By Al Macks and Tonya Townsell, Presidio of Monterey Public AffairsMarch 26, 2012
PRESIDIO OF MONTEREY, Calif. - A Defense Language Institute Foreign Language Center graduate was memorialized with a building dedication March 9 in recognition of her bravery and selflessness in paying the ultimate sacrifice for her country.
While redeploying with her unit to Kuwait, Sgt. Cari Anne Gasiewicz, a 2003 DLIFLC graduate, was killed Dec. 4, 2004, when driving a supply truck, which was hit by two improvised explosive devices. Gasiewicz was the only casualty; she was 28.
In recognition of her high professionalism as a Soldier, community members and leaders gathered March 9 to dedicate building 4399, the immersion facility on Ord Military Community, as Gasiewicz Hall.
Notably, Gasiewicz, who studied Arabic here, is the first female to have a Presidio of Monterey building named after her.
Former-Dean of the Immersion Program Andrei Pashin said that it is fitting the immersion facility be named after a Soldier such as Gasiewicz.
"When I first starting working at the Presidio of Monterey, all of the buildings were named after men at the Presidio of Monterey." He said. "Women were dying in Iraq and Afghanistan, and I believed they should get the recognition they deserve. I wanted this building named after a woman. Today, I am proud to call this building Gasiewicz Hall. So, Cari Anne, I have to salute you for what sacrifice you have made."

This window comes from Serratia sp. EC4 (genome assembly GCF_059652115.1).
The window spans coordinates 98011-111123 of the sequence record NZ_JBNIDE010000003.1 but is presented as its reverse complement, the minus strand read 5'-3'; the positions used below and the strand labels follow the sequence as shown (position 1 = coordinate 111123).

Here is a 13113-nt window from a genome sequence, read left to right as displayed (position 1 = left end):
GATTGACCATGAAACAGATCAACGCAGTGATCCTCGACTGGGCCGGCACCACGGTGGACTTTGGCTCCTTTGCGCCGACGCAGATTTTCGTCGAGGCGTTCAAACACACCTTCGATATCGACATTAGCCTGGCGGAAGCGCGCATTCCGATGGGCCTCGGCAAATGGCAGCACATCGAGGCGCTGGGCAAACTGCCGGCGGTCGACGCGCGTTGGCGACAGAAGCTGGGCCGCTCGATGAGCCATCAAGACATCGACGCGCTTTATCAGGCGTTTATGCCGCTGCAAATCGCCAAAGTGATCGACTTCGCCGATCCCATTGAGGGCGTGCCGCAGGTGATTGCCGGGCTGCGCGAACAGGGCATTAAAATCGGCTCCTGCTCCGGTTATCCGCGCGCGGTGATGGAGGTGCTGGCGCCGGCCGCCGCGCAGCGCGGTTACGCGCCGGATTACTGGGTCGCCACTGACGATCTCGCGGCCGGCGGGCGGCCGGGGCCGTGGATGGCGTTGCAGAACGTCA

He went on to explain why he called her "Cari Anne," rather than "sergeant."
"I am going to be 65 this year, and I started working at the Defense Language Institute Foreign Language Center as a Russian teacher at the age of 30. Most of the students I taught were younger than me. … and she was like a kid to me," he said. "I can't do anything except salute her, she was willing to give her life to the service of this country, and that is something very special to all of us and especially me."
Pashin said that he has been very impressed by Gasiewicz and all the students he's known. "Their drive, dedication and hard work prove they are professionals and are skilled at what they do."
Defense Language Institute Foreign Language Center Commandant Col. Daniel D. Pick agreed about Pashin's take on Gasiewicz's professionalism in soldiering. "Gasiewicz deserves to be remembered for her outstanding military service, devotion to her country and love for her fellow comrades."
Presented to the Memorialization Committee was a narration of why Gasiewicz was worthy of having a building named after her.
The narration says Gasiewicz was admired and respected by all who knew her. She was a proactive, positive, highly competent leader who made intelligence happen through hard work and sheer determination, even under the most stressful and toughest conditions. She was a brilliant, charismatic Arabic linguist, and a tough no-nonsense professional Soldier.